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Contract Law (2)

Supposedly, a new era has dawned in Ireland for standard contracts in the public sector. See one new Construction contract HERE and another HERE.

The major change in these contracts is the shifting of risk from the public authority to the contractor. In general, these forms are intended to bring certainty and security to the State; whether they do so for the contractor is another matter.

That aside, these forms indicate an essential for all contracts; the formation and expression of agreement through offer and acceptance. Either side can make an offer which may be accepted by the other side. (Public servants are not free to accept offers which effectively vary the standard public authority terms but private persons, in their contracts, are completely free to do so). An offer which is met by a counter offer is declined, or not accepted.

Offers, and, by the same token, contracts, may be oral or written. It is common that they are both; the oral element may refer to substantial written terms as in “… I accept those terms”.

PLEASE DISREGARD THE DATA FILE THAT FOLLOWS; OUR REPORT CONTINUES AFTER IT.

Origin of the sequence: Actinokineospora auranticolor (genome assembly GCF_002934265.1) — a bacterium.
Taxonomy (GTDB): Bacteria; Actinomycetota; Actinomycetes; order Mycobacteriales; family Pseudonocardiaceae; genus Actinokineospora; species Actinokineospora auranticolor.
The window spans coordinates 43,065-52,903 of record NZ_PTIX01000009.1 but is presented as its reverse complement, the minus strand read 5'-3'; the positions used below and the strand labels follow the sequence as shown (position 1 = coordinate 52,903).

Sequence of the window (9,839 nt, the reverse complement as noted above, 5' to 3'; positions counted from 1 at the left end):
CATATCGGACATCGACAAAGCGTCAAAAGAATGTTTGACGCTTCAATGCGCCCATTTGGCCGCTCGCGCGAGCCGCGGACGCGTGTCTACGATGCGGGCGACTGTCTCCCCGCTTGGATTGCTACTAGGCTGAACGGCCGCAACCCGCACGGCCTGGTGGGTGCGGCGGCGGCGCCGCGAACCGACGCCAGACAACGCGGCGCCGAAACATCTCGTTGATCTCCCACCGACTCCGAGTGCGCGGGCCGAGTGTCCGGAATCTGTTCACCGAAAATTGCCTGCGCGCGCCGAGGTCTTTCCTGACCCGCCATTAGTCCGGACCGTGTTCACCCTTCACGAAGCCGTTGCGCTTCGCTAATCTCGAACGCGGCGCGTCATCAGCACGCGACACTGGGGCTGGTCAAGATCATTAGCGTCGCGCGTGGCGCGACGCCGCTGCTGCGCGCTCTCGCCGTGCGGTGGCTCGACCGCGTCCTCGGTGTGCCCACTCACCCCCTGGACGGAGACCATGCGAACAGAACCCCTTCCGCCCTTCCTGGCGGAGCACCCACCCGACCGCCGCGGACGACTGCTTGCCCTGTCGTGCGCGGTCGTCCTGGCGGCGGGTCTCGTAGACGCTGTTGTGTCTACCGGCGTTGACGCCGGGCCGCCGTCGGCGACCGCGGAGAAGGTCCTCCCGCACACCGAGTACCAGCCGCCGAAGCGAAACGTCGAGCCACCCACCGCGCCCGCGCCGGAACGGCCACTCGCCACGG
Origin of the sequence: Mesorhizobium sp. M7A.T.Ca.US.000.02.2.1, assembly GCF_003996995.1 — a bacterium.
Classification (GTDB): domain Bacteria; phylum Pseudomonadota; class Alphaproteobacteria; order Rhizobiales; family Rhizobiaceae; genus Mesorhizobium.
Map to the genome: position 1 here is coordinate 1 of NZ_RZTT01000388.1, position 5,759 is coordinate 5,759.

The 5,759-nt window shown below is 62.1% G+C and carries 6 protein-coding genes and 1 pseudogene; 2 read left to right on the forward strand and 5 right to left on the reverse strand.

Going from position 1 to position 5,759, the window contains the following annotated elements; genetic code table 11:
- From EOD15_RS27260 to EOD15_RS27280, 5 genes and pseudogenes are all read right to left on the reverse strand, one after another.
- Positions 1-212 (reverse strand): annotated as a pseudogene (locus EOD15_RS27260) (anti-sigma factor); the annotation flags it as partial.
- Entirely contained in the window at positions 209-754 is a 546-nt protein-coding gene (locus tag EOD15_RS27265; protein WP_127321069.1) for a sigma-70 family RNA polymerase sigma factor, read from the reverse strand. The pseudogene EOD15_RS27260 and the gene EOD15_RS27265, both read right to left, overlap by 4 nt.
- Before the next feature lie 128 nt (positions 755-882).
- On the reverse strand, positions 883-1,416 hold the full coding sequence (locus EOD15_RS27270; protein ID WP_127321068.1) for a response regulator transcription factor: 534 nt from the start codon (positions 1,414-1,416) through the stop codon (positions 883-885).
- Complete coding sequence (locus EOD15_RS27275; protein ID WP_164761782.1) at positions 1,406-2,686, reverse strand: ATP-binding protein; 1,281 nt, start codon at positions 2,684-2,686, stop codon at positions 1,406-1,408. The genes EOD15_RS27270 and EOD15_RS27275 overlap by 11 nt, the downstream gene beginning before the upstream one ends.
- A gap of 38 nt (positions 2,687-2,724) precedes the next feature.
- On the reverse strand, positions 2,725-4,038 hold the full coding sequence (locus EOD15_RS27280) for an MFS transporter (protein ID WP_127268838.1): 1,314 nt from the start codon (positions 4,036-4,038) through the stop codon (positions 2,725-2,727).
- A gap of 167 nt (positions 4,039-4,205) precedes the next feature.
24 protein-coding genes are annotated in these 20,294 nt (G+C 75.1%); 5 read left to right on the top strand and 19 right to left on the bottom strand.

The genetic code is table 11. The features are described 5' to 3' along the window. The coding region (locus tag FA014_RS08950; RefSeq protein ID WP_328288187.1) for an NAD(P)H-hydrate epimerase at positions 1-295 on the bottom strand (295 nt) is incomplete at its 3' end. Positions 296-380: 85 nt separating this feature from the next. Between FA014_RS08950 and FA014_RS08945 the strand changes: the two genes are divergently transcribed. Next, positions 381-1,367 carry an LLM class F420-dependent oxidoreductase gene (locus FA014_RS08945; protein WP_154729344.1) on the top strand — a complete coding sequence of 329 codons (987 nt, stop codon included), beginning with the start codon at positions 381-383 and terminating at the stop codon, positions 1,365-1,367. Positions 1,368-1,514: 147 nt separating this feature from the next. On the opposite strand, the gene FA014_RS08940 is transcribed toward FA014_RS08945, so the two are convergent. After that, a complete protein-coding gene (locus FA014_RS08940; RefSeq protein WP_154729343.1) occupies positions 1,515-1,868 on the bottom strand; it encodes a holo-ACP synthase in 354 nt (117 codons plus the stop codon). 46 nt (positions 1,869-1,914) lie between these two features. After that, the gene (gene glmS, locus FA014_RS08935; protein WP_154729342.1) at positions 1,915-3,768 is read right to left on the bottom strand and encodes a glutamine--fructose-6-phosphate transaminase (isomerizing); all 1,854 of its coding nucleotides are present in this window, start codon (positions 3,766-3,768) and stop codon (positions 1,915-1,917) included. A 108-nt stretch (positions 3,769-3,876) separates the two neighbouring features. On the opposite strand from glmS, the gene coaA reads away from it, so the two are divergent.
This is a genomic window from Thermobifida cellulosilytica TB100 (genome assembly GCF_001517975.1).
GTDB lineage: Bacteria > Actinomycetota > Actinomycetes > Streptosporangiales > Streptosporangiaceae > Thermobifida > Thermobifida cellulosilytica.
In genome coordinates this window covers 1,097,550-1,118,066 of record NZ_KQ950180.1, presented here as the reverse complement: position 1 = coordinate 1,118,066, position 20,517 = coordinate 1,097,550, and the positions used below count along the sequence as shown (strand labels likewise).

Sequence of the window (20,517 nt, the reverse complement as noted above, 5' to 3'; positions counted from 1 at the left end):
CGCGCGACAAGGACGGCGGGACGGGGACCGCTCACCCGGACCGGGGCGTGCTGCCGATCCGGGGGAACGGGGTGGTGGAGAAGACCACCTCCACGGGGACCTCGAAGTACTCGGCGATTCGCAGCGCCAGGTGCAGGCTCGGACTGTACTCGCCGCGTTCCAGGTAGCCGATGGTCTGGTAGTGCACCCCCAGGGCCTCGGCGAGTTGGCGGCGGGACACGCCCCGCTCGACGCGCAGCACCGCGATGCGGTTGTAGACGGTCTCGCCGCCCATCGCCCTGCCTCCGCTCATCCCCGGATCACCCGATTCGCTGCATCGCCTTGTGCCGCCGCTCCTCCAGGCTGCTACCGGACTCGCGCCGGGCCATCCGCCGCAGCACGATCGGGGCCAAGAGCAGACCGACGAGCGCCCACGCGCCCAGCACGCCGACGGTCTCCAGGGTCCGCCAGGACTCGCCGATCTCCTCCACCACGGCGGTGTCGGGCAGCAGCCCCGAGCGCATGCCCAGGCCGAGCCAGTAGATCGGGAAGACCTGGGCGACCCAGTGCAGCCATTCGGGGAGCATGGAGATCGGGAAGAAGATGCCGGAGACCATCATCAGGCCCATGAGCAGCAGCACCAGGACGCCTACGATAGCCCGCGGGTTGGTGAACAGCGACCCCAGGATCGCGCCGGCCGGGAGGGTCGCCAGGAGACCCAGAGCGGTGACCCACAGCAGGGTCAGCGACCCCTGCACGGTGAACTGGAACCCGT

When the contract is complex (construction contracts are complex) the offer and the acceptance must refer to all the essential terms, and often all the terms, essential or not; otherwise there is no agreement.

For lawyers there are interesting rules about the time of the making of a contract. They relate to the receipt of offer and the receipt of acceptance. If a party tries to withdraw an offer it will be unable to do so after acceptance is communicated. (To withdraw the “offer” at that point is to breach the new agreement). Sometimes, due to delays in communications, a legitimate withdrawal of an offer (no acceptance having been communicated) becomes ineffective if the acceptance is delivered before your withdrawal is delivered.

Sam Goldwyn (of Metro-Goldwyn-Mayer, the US film producers) said of oral contracts, that they were not worth the paper they were written on. He was right, because of the lack of certainty they embody. Inevitably the two interlocutors making the “oral contract” will have differing recollections of the terms agreed. Litigation on such a contract is an unpredictable gamble.

Communication of offer and acceptance (ignoring EU regulation on the issue) can determine the place of the making of a contract. The place of the making of a contract (ignoring EU regulation on the issue) will determine the applicable law of the contract.